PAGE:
CA Cannabis Laws: Can I Still Be Charged with a Marijuana Crime?

California has led the way in adopting a liberal stance on cannabis. This includes being the first state to pass a medical marijuana ballot initiative with the approval of Proposition 215 (the Compassionate Use Act) in 1996, measures designed to decriminalize minor pot offenses, and recent passage of the Adult Use of Marijuana Act (Proposition 64) in 2016. With the medicinal and recreational use of cannabis by adults now legal in the state – and the recreational sale of pot beginning at the start of this year – California residents have taken large strides in responding to what many have referred to as a failed War on Drugs. However, these major steps are not a free-for-all. Strict laws still apply to the use, possession, and sale of marijuana, which is why local residents need to understand the laws in place in order to use cannabis lawfully.

At Lessem, Newstat & Tooson, LLP, our Los Angeles criminal defense lawyers have spent years representing clients throughout Southern California in a range of cases involving drug crimes, including those involving marijuana. Because the laws have changes throughout the years, we believe it is important for all residents to have the facts they need in order to comply, and to avoid risks of being prosecuted with a marijuana-related offense – even in a state where medicinal and recreational cannabis use is legal.

Below are just a few ways you can still be charged with a crime involving marijuana:

  • Possession – Under Prop 64, it is now legal for adults over the age of 21 to possess up to 1 ounce of marijuana. However, there are restrictions in place that could lead to criminal charges for possession. For example, possessing over 28.5 grams of cannabis is a misdemeanor, punishable by fines and up to 6 months imprisonment. If it also a misdemeanor for a minor under 18 to possess any amount of marijuana (punishable by up to 10 days in a juvenile detention center), and for individuals over 18 to possess any amount of marijuana while on school grounds (up to 10 days in jail).
  • Sale or Delivery – Proposition 64 allows adults of legal age to lawfully gift (without remuneration) 28.5 grams or less of marijuana to another adult of legal age without penalty. However, possessing any amount of cannabis with intent to distribute or for the purpose of sale or delivery is a misdemeanor punishable by up to 6 months in jail. Individuals over 18 who sell or deliver cannabis to minors can also face serious criminal penalties. Sale or delivery to a minor between 14 to 17 years of age is a felony punishable by 3 to 5 years in prison, and sale or delivery by an adult over 18 to a minor under 14 is a felony punishable by 3 to 7 years in prison.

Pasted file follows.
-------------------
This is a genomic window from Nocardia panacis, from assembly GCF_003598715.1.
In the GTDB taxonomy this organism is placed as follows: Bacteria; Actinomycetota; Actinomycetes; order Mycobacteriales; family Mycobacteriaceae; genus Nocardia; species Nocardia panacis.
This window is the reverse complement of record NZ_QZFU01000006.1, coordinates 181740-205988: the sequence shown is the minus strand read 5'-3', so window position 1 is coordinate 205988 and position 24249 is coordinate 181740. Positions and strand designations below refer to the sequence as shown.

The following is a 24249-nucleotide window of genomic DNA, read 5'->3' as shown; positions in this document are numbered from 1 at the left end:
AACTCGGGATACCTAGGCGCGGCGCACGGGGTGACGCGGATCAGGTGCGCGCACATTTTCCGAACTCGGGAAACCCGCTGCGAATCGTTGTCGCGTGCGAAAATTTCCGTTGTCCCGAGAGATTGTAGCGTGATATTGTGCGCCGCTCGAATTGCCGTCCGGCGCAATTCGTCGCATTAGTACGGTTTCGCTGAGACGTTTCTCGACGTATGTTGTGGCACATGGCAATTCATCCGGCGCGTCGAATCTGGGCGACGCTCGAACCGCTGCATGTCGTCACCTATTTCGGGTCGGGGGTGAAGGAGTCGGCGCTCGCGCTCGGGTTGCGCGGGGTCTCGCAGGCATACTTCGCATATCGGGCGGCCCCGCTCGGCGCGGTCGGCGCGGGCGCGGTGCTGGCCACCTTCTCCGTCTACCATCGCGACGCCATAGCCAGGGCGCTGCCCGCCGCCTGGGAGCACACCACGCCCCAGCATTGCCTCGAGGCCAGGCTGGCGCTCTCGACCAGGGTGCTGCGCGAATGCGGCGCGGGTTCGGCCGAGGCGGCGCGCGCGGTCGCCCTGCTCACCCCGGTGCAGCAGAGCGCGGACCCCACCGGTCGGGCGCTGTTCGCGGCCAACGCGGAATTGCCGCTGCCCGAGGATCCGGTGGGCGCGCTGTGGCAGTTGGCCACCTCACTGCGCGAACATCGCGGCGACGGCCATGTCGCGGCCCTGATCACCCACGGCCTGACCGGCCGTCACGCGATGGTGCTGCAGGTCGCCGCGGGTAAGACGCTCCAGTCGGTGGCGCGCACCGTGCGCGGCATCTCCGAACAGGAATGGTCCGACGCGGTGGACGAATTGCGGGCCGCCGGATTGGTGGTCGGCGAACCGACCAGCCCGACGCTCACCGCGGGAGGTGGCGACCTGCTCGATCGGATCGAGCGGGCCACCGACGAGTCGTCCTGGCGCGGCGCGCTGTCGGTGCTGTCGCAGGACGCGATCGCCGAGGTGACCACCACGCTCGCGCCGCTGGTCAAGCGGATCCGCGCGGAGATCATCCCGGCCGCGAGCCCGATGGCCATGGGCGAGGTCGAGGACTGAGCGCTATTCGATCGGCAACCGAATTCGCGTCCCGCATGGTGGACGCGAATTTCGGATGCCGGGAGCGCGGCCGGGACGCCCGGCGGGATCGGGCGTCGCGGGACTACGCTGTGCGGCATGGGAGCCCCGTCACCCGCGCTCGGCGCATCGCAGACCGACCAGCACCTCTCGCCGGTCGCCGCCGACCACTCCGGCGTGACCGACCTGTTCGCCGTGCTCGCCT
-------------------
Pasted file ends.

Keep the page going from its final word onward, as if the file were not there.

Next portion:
• Concentrates – Cannabis concentrates (which include hash, wax, oil, and other products containing THC concentrates) are regulated by California law. While possessing up to 8 grams of concentrates is not a crime, possessing any more can result in misdemeanor charges and up to 6 months in jail. Unauthorized manufacturing of concentrates can also subject you to serious terms of imprisonment.
  • Cultivation – Adults over 21 years of age are legally allowed to grow up to six plants without penalty. However, growing more than 6 plants is a misdemeanor punishable by up to 6 months in jail. For individuals with a medicinal license as a patient, the state allows cultivation within 100 square feet of plant canopy. Other laws may apply to individuals with medicinal licenses as caregivers, and those with commercial licenses to grow cannabis.
  • Marijuana DUI – Law enforcement agencies have been keen on cracking down on motorists who drive under the influence (DUI) – including driving under the influence of marijuana. While it is against the law to drive under the influence of cannabis, issues with testing and determining when a driver is objectively considered too high to drive have created widespread debate. As such, individuals charged with marijuana DUI need to understand that while they face serious penalties – including terms of imprisonment and suspension of their driver’s license – they may have the opportunity to effectively argue the facts of their case with the help of an experienced lawyer.
  • Federal Crimes – Marijuana is still federally illegal, which means that anyone can be at risk for facing federal cannabis-related charges under federal law (due to the supremacy clause, federal law trumps state law). Although the federal government may not choose to use resources to prosecute individuals in states where cannabis is legal, the Department of Justice has made statements that it will enforce federal law when it comes to marijuana in states that have legalized its recreational use. This means individuals should be aware of possessing or using cannabis on federal property, and should retain counsel to address federal implications associated with legal cultivation and sales.

Current trends suggest that marijuana legalization is gaining ample support, but new initiatives are not without restrictions. Just as alcohol is carefully regulated and just as individuals can face criminal charges involving alcohol, the same is true of cannabis. As such, adults of legal age should take the time to educate themselves about the laws, including local ordinances, and use cannabis responsibly and within the law. For those who do find themselves facing criminal charges for a marijuana-related offense, seeking the help of experienced criminal defense attorneys as soon as possible is critical to defending against serious penalties.

Lessem, Newstat & Tooson, LLP is available to discuss your case and rights in any state or federal criminal case during a FREE and confidential consultation. Call (800) 462-7160 to speak with a member of our team.